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Consider a pulley system

enter image description here

Thank you to a user below for this clarification of what the question is:

Why is the momentum of a pully with two masses moving with velocity $v$ equal to $(m_1+m_2)v$ and not $m_1v−m_2v$ (as it would by vector addition of the momenta of independent/unconnected masses)?

Background

In a textbook I am looking at it says that

The Principle of Conservation of Momentum may be applied to bodies at the ends of a piece of string. We must regard the string-particle system as one body, like a long train going around the corner.

The text then goes on to use this principle to solve problems such as the following:

  1. Two particles of masses 4 kg and 3 kg hang from a pulley at the ends of a light inextensible string. The system is released from rest. After 2 seconds, the 3 kg pass picks up a particle of mass 2 kg. How much further will the 4 kg mass move downward before it stops?

  2. Two masses of 5 kg and 1 kg hang from a smooth pulley at the ends of a light inextensible string. The system is released from rest. After 2 seconds, the 5 kg mass hits a horizontal table: i. How much further will the 1 kg mass rise? ii. The 1 kg mass then falls and the 5 kg mass is jolted off the table. With what speed will the 5 kg mass begin to rise?

I cannot reconcile the vector nature of velocity and hence momentum with this "going around the corner" business. Perhaps someone can explain this better than the textbook... or perhaps is the textbook incorrect?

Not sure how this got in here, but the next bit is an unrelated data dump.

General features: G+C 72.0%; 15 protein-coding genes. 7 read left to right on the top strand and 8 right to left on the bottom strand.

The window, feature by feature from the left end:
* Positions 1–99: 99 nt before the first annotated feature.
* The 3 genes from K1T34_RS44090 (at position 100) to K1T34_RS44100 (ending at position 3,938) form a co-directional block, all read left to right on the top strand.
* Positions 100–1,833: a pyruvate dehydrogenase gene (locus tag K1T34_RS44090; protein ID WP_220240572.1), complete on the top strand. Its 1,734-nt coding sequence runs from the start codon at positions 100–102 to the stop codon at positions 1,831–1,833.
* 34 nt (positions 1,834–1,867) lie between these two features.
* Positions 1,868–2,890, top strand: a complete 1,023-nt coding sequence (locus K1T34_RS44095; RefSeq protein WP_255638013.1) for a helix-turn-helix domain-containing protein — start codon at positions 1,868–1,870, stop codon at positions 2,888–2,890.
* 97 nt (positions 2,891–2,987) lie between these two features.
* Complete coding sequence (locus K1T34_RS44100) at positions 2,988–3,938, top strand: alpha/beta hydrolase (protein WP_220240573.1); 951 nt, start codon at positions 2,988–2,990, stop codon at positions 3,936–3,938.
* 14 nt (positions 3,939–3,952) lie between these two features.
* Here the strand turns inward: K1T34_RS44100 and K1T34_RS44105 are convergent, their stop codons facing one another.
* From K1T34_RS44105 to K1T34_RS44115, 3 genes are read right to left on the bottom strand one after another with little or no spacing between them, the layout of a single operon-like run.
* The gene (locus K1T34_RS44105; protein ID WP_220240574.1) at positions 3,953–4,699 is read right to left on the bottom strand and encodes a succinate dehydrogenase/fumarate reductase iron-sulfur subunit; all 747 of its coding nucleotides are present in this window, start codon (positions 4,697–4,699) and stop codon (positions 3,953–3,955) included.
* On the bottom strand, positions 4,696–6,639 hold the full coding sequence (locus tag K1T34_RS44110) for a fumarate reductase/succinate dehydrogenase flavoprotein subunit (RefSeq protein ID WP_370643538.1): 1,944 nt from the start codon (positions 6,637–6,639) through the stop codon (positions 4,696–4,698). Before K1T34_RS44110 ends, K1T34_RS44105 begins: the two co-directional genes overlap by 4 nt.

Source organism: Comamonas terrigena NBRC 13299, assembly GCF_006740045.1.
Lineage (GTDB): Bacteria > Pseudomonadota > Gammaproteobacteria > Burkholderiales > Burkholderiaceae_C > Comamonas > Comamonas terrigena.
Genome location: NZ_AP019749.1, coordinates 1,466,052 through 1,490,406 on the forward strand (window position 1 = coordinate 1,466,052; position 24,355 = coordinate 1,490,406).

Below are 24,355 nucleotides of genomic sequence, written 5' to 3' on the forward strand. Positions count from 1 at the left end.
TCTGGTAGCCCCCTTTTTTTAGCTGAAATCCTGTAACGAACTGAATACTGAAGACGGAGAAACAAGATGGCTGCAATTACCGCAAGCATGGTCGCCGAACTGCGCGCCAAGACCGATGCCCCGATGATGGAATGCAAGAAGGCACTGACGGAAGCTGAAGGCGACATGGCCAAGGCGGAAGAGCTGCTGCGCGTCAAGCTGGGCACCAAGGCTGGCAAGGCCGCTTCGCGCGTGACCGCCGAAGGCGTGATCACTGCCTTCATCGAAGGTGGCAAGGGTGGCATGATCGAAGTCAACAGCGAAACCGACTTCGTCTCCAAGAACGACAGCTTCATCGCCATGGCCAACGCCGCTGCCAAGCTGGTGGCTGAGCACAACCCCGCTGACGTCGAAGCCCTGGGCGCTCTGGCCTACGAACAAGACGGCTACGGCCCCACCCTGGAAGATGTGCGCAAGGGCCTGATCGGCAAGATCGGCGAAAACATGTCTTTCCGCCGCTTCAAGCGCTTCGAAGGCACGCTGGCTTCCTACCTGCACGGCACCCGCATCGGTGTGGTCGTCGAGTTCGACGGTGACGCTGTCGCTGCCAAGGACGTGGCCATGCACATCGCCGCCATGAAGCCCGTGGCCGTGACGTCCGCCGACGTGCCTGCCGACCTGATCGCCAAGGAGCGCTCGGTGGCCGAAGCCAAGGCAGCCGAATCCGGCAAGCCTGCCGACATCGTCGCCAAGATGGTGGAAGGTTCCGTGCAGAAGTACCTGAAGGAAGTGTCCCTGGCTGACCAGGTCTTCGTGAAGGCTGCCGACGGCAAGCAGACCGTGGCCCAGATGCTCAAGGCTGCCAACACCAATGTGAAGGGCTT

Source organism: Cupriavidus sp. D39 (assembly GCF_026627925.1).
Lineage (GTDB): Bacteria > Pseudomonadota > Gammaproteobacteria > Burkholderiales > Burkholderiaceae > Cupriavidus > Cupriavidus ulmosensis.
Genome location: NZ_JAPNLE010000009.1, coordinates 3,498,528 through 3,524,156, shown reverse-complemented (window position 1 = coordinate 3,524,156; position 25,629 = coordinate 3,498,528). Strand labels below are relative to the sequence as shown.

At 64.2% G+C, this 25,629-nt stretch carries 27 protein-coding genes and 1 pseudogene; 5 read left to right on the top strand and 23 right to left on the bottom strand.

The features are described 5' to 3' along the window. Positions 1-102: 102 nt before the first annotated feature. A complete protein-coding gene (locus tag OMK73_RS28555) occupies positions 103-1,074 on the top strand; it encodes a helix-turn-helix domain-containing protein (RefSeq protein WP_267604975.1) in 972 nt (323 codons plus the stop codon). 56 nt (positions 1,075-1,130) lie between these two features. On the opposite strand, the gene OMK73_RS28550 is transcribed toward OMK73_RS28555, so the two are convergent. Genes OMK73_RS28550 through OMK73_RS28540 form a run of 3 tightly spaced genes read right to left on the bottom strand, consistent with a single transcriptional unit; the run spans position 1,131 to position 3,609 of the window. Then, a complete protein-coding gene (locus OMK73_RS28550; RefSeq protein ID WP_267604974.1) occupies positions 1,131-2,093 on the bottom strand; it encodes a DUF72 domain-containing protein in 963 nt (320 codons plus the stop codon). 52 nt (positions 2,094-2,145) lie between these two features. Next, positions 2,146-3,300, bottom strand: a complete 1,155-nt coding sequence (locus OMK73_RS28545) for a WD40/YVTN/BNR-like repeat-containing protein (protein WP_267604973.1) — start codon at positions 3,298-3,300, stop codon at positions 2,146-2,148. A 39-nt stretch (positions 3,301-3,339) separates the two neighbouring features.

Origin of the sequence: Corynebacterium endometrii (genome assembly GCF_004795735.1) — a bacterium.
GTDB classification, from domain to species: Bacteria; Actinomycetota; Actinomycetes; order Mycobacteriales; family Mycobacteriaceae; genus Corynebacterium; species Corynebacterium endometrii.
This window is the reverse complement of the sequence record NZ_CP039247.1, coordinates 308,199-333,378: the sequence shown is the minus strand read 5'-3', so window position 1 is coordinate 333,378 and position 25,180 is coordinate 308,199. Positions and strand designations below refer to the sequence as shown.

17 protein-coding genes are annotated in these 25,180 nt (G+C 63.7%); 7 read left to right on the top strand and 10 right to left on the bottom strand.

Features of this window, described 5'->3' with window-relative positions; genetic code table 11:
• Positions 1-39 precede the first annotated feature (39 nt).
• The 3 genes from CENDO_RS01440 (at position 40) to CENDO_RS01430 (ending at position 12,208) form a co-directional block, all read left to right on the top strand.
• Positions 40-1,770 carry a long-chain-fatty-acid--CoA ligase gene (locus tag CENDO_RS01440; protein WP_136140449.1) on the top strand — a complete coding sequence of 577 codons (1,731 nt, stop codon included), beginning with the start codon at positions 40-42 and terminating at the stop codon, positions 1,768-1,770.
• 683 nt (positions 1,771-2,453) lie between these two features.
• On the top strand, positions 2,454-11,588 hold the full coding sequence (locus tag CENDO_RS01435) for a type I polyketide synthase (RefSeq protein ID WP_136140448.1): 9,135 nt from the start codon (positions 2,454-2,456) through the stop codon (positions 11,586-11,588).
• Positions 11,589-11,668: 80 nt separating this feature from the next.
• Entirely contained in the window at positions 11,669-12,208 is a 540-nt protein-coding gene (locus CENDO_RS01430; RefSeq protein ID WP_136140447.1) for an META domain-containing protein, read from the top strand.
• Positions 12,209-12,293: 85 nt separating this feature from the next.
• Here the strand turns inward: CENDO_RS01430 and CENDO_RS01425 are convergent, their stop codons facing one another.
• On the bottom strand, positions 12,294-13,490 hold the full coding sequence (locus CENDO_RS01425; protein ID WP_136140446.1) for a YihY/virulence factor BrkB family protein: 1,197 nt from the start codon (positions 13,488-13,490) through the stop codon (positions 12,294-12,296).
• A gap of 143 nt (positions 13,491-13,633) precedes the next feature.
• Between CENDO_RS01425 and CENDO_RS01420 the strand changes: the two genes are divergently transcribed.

Edit: For example, consider problem 1 here. We can show that after two seconds the speed of each particle is $\frac27 g$ m s$^{-1}$. Now I quote:

At this point the 3 kg mass picks up a 2 kg mass, to become a new mass of 5 kg. The system will immediately be jolted to a slower speed. This speed can be found by applying the Principle of Conservation to the particle-string system. The mass of this whole system was 7 kg before the jolt and 9 kg after the jolt. Let $v$ be the new speed.

The textbook then uses:

$$m_1u=m_2v$$ $$\Rightarrow 7\left(\frac{2}{7}g\right)=9v$$ $$\Rightarrow v=\frac29 g\text{ m s}^{-1}.$$

I don't understand how this is a valid application of the conservation of momentum.

My understanding of momentum (it is a vector) would be that the equation is (choosing down as positive):

$$4\cdot \frac{2}{7}g-3\cdot \frac{2}{7}g=4\cdot v-5\cdot v.$$

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  • $\begingroup$ I am sorry but the can you phrase the edit portion better... it is rather difficult to understand. Or you could just explain to me in layman terms. $\endgroup$ – QuIcKmAtHs Jan 15 '18 at 12:30
  • $\begingroup$ @XcoderX do you still struggle to understand? I made a slight edit. $\endgroup$ – JP McCarthy Jan 15 '18 at 12:38
  • $\begingroup$ Yes, I will explained that in my edit answer $\endgroup$ – QuIcKmAtHs Jan 15 '18 at 12:40